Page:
Diadochi (Successors)Diadochi - On his death bed, when asked who should inherit his kingdom, Alexander reportedly said, "To the strongest", indicating that his empire should go to the one who could take it. And there was no shortage of would-be successors. In ancient times, the spoils of conquest typically went to those who could take it by force, and in the absence of a named successor, the outbreak of war was the only alternative to a peaceful transition following Alexander's death. Diadochi is Greek for "successors" and represents a series of battles that followed over the next quarter century. Virtually every one of his generals made a play for Alexander's kingdom. At first they tried to establish a right of succession, but the plan quickly broke down and conflict became inevitable. Before that happened though, they did succeed in dividing Alexander's empire into satrapies, and each general claimed a different section of it. It was not just Alexander's generals though. After the division of the empire, some of their own commanders got in on the action as well. But by 320 B.C., the contestants had essentially been winnowed down to five; Ptolemy I Soter in Egypt, Antigonus I Monophthalmus (the "One-eyed") in Phrygia, Cassander (son of Antipater, one of Alexander's generals) in Macedonia, Lysimachus in Thrace and Seleucus I Nicator in Babylonia. Seleucus was initially only a minor figure in the Diadochi and was nearly eliminated in 316 after Antigonus invaded Babylonia.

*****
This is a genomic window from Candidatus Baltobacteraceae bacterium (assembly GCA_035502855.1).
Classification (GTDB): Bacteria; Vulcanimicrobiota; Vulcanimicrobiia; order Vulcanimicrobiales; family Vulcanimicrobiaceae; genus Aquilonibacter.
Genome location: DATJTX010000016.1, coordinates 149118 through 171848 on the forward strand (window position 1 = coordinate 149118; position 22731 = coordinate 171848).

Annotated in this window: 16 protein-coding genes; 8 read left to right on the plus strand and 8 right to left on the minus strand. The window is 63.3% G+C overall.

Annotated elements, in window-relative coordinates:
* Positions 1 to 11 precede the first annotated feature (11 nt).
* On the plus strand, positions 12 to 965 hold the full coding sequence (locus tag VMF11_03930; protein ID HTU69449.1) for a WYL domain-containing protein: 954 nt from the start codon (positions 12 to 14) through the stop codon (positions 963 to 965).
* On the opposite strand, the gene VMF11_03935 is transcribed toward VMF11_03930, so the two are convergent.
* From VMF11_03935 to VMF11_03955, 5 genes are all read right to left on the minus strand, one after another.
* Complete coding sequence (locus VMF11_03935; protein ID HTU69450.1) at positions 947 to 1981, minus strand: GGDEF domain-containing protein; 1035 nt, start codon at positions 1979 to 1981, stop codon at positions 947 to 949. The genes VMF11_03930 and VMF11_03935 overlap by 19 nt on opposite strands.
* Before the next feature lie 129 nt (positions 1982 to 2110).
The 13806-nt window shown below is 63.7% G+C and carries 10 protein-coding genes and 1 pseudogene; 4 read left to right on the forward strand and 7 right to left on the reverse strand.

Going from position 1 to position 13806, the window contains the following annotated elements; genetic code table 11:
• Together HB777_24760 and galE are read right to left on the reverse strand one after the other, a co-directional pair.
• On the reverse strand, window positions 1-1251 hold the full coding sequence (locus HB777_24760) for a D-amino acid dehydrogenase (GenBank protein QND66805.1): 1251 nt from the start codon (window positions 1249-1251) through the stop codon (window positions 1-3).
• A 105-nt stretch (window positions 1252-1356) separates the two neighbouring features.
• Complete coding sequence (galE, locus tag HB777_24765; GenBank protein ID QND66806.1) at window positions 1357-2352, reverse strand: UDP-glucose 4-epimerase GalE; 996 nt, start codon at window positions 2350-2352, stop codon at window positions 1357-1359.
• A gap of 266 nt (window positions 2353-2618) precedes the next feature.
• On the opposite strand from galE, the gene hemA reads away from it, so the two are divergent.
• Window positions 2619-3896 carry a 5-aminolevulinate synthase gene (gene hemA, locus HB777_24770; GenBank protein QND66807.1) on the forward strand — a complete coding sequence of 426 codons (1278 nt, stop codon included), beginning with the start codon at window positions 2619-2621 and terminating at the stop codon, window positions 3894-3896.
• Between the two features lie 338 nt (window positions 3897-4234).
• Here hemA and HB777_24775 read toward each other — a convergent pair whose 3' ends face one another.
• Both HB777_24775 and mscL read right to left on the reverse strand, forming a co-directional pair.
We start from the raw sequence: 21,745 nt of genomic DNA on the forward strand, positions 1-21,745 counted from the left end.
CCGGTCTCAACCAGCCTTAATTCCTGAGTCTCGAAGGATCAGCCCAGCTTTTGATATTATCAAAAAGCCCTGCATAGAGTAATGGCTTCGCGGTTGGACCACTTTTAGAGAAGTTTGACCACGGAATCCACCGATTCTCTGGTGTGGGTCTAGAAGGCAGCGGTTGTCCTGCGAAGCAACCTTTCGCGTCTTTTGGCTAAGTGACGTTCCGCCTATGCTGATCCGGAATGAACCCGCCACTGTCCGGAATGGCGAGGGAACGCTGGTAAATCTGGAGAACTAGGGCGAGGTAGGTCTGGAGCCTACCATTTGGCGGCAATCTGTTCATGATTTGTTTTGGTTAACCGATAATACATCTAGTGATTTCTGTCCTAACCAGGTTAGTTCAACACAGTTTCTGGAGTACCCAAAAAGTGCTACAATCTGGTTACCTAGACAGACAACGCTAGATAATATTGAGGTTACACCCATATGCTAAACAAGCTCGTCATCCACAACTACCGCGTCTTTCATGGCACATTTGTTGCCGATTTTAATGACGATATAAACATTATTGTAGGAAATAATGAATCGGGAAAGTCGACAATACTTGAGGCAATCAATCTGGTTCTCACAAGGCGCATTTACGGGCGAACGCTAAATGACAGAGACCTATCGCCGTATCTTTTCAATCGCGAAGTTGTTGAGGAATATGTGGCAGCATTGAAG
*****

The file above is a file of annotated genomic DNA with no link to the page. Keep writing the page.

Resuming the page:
Diadochi (Successors)However, he fled to Egypt and sought refuge under Ptolemy I, which he was granted. He returned to his seat of power in 312 and began expanding his empire, eventually establishing the largest of the successor kingdoms. However, in 315, it was Antigonus I who was most powerful and had the best chance of ruling Alexander's kingdom in its entirety. But his strength was also his undoing. The remaining powers, Ptolemy, Cassander and Lysimachus allied against Antigonus. In 306 B.C., Antigonus attempted to land a fatal blow to Ptolemy by invading Egypt. By this time Antigonus was well into his seventies and his son, Demetrius was commanding his military. Ptolemy repelled the invading army, but both empires were severely weakened. The other kingdoms seized on this opportunity. In 301, Cassander, Lysimachus and a resurgent Seleucus, invaded Phrygia and attacked Antigonus at the Battle of Ipsus. It was the most significant conflict in the Wars of the Diadochi. Antigonus was defeated and killed, his kingdom ceased to exist and his land was divided between Lysimachus and Seleucus. Demetrius survived, but was without a kingdom and essentially retired to Ephesus. Cassander died only a few years after Ipsus in 298 B.C., and after his death his empire pretty much collapsed. So Seleucus, who started in the most precarious position, survived and established both the Seleucid Empire and dynasty in Asia. Ptolemy did the same (called Ptolemaic) in Egypt, and Greece regained some semi-autonomy in Europe.